Last night outside the civic wound that is Melbourne’s Convention and Exhibition Centre, five thousand persons in near-freezing conditions found their heat inside a long, long queue. That I felt none of this arterial warmth may make me a “misogynist”. We’d learn later that misogyny is just about everywhere, and the basis for every critique of Hillary Rodham Clinton ever. My stone-cold observation: warmth for women of the white knowledge class is the product of friction between (a) privilege and (b) the privileged belief that all women are unified by a totalising experience of “misogyny”.
Oh. Before we get to that, permit me to briefly explain the usage of “misogyny”, which you may foolishly believe describes the deep hatred for all women occasionally present in individual men. The term “misogyny” was used so often last night by Clinton, and by Julia Gillard, with whom Madam Secretary undertook an interview (one sold as a chance for its audience to “eavesdrop” on the chit-chat two powerful gals would have in the Ladies’ at Davos but performed with all the spontaneity you’d expect from politicians) I lost count.
I can tell you, though, that “misogyny” does retain its reference to the bad deeds of individual men. It’s just informed these days by the Clintonian belief that there are so very many men with such profound hatred for women, which is clear, because there are those who do not appreciate her virtue, implicitly understood as feminine. “Misogyny” has replaced the concept “sexism”, which once referred to a tendency socially and not individually enacted. Sexism is conceptually useless to Gillard and Clinton. And, you know, why shouldn’t it be, because millions and billions of misogynists, especially Russian ones, were given the ultimate misogyny litmus test and still, they failed to elect Clinton. Or keep Gillard in office, These women, in case you missed it, are the truest victims of misogyny, and misogyny’s future conquerors because, blah blah, more women in power means more women in power. Isn’t that a great thought, more women in power? When Annabel Crabb, host for the event, Gillard or Clinton posed this question — “aren’t those who suffer misogyny, which is all women, intrinsically qualified for power?”– most everyone agreed.
Back to the queue.
“We are privileged to be here,” said a smartly turned-out woman to her smartly turned-out woman friend. “We are,” said the friend, who then observed that the ratio of women to men here for Hillary Rodham Clinton was in inverse proportion to that at the same venue for urine connoisseur, Bear Grylls, whom she’d seen speak at the same auditorium largely because her husband had promised a nice dinner after.
Bear, incidentally, turned out not to be that bad. “You know, you have to admire the military,” she said. I did not say “but not in Libya, or Honduras, nations in which the military was, respectively, deployed with bloody ends and then not deployed with bloody ends under Clinton’s watch”. I did make a crack that the Secretary would earn almost as much tonight as she would for her appearance at Goldman Sachs—you know, the really good one where she said there were two stories she would tell as a politician: one for the finance sector and one for the people. They let me go ahead in the queue, then. Which was nice.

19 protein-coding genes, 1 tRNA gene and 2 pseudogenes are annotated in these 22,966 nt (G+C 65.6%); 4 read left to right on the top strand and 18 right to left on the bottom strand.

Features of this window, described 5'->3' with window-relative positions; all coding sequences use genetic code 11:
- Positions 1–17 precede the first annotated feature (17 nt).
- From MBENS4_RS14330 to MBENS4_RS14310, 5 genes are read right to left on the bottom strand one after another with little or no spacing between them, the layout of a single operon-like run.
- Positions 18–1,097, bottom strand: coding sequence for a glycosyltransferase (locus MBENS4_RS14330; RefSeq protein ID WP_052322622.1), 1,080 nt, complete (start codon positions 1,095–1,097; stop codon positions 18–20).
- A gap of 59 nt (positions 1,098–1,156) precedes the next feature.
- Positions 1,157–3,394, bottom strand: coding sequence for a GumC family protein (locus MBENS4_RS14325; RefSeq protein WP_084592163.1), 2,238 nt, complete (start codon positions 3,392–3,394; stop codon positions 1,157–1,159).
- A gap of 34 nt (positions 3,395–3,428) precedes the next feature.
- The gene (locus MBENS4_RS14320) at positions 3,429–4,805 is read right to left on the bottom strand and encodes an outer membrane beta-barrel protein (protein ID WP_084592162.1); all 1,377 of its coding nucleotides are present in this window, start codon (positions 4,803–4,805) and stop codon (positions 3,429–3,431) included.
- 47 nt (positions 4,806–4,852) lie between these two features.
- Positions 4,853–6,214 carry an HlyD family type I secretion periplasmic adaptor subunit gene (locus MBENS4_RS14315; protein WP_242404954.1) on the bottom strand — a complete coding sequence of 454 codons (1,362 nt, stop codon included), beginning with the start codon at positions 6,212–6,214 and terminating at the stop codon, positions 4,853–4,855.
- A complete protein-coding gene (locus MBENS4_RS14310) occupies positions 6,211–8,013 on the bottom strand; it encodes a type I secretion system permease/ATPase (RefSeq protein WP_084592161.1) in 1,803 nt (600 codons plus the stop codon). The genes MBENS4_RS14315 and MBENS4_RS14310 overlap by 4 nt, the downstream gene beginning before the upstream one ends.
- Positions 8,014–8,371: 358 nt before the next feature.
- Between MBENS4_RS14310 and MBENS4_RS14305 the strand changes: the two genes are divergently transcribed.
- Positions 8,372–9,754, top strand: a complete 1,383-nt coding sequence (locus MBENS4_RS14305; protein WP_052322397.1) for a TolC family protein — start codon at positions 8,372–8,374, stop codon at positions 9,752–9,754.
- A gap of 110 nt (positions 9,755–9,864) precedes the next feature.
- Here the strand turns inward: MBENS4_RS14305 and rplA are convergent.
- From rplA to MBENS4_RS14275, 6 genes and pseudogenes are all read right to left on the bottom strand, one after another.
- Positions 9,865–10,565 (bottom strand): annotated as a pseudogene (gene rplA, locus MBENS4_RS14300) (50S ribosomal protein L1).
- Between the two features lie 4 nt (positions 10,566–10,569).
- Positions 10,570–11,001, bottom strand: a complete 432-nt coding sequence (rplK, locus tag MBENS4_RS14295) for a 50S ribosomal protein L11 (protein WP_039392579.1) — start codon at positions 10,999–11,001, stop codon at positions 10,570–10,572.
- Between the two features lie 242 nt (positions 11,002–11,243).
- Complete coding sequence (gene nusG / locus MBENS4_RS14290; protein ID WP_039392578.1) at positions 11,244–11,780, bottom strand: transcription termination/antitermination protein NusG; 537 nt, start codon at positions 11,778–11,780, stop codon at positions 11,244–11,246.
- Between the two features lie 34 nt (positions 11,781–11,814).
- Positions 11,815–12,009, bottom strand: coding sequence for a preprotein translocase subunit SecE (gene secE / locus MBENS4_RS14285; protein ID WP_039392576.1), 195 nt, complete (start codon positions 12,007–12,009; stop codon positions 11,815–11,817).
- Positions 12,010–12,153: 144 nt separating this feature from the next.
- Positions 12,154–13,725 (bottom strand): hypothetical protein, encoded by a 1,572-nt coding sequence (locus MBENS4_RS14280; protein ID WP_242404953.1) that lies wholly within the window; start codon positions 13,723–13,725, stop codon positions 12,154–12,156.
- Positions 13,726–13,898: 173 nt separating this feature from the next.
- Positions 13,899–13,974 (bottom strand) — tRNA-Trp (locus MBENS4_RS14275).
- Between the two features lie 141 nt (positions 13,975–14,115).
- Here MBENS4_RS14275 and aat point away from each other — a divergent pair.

This is it. Privilege and misogyny, defined by its absence in this overwhelmingly female queue. The movement of one against the other is what the audience—not just overwhelmingly female, but overwhelmingly white; I counted more persons of colour in low-prestige security roles than in the queue itself—were warmed by outside. This is what led them to immerse in an auditorium heat I’d place, say, at a steady 50°C. Clinton is, in person, a warm bath.
Clinton did hot up when speaking of foreign policy, a topic in which she is expertly deluded. Her liberal interventionism and unassailable belief that the only good state actor is a US ally and the only good hegemon is the US got her going. She said that Russia was a true danger to democracy, and that Russians had, in fact, produced racial divisions in the US—which brought me to think of the musician Kanye West and his recent charge that slavery was merely an “excuse”. The Russians create division, and you’d better watch out, because the Chinese will do that, here.
The declaration of current views of that US liberal international relations school temporarily dormant in DC but kept alive elsewhere was something I found interesting—jingoism recast as “humanitarian” never fails to intrigue me. The women, who felt privileged to be here—and all here were, I’d imagine, fairly “privileged” to shell out a minimum of two hundred bucks for a shitty seat—were not much interested. They started coughing as Clinton started recounting China’s expansion of the past two decades. They were only here for the You Go Girl slogans, the business hints and the hope that proximity to Hillary would advance their proximity to leadership.
The event was religious. Honestly, this entire thing was rooted in faith, not in the virtuous, feminine truth Clinton may do a creditable job of performing to persons who couldn’t give a shit about politics, global finance or brutal US interventions in the nations from which some of the men protecting our female security had likely fled. She is, as Gillard has, sadly, become, an evangeliser; one whose devil is “misogyny” and whose angels are all virtuous women leaders, aspiring or otherwise.
We were not privileged to be present for this scented bath of toxic feminism. We were present because we are privileged.
Stay tuned for our upcoming series on the art of the political interview, beginning next week!